6. One-Minute Introductions Identify yourself Describe your business idea Tell us about prior experience that is relevant to your business idea State one or two specific questions that you hope to answer as a result of the Boot Camp 6
7. XXXXXXXXX SBDC
8. Basics Business counseling, training Training free or low cost/counseling free Any stage of business growth Founded during Carter administration Oversight by federal Small Business Administration (SBA) Over 1,100 nationwide 8
9. What Is An SBDC? Assists ―business ready‖ entrepreneurs and existing small business owners who are ready to start, retain or expand their business Focuses on businesses with potential to produce economic impact for the local community: Provides no-cost, one-on-one business counseling Offers no- or low-cost training, workshops and business forums Measures and validates (through client surveys) success against 6 criteria – Business starts – Jobs created – Jobs retained – Sales increased – Capital investment received – Loans obtained 9
10. What Is An SBDC (cont‘d) Experienced, independent Business Advisors Generalists and specialists (examples) – Business planning – Market research, marketing, advertising – Loan assistance/financial management – Human Resources – Procurement/minority certification – Technology Part of local economic development community providing referrals to qualified small-business resources 10
11. KIMCO KEYS PROGRAM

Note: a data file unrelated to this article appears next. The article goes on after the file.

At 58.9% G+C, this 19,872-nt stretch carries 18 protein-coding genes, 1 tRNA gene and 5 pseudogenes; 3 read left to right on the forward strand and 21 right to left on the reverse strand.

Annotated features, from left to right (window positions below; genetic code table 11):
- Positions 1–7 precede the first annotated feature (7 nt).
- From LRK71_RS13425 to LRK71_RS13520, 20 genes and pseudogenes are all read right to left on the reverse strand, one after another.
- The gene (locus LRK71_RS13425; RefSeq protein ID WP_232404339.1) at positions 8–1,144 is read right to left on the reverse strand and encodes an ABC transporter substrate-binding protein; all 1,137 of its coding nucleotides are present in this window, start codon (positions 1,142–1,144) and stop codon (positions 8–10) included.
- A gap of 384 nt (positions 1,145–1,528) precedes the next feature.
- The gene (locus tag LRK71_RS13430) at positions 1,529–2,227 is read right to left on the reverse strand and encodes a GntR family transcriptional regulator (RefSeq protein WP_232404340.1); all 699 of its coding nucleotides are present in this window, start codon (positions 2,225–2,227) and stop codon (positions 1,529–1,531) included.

12. KEYS Program12
13. North America‘s Largest Owner & Operator of Neighborhood & Community Shopping Centers. Who is Kimco?History Started in 1958 | IPO that initiated modern REIT era; NYSE-listed for ~20 years | S&P 500 Index (2006)Dividend $0.76 annually, ~3.9% yield (3/31/12)Shopping Center Properties 946 properties; 138.1M / 89.5M sq. ft. (gross/pro-rata)Geographic Footprint 44 states, Puerto Rico, Canada, Mexico and South AmericaOccupancy (pro-rata) 5-year average: 93.9% | High: 96.3% (12/31/07) / Low: 92.3%(6/30/09)Enterprise Value $13.2B (3/31/12)Credit Rating Investment Grade BBB+ | BBB+ | Baa1 (S&P | Fitch | Moody‘s)
14. Westlake Shopping Center - Daly City, CA What is KEYS? • Kimco Entrepreneurs Year Start (KEYS) is a business incubator program for qualified startup entrepreneurs. • Approved applicants receive: • Resources and services • One year of free rent (must pay NNN expenses only) • This incentive accelerates the growth of their new businesses in shopping centers owned by Kimco and its joint venture partners.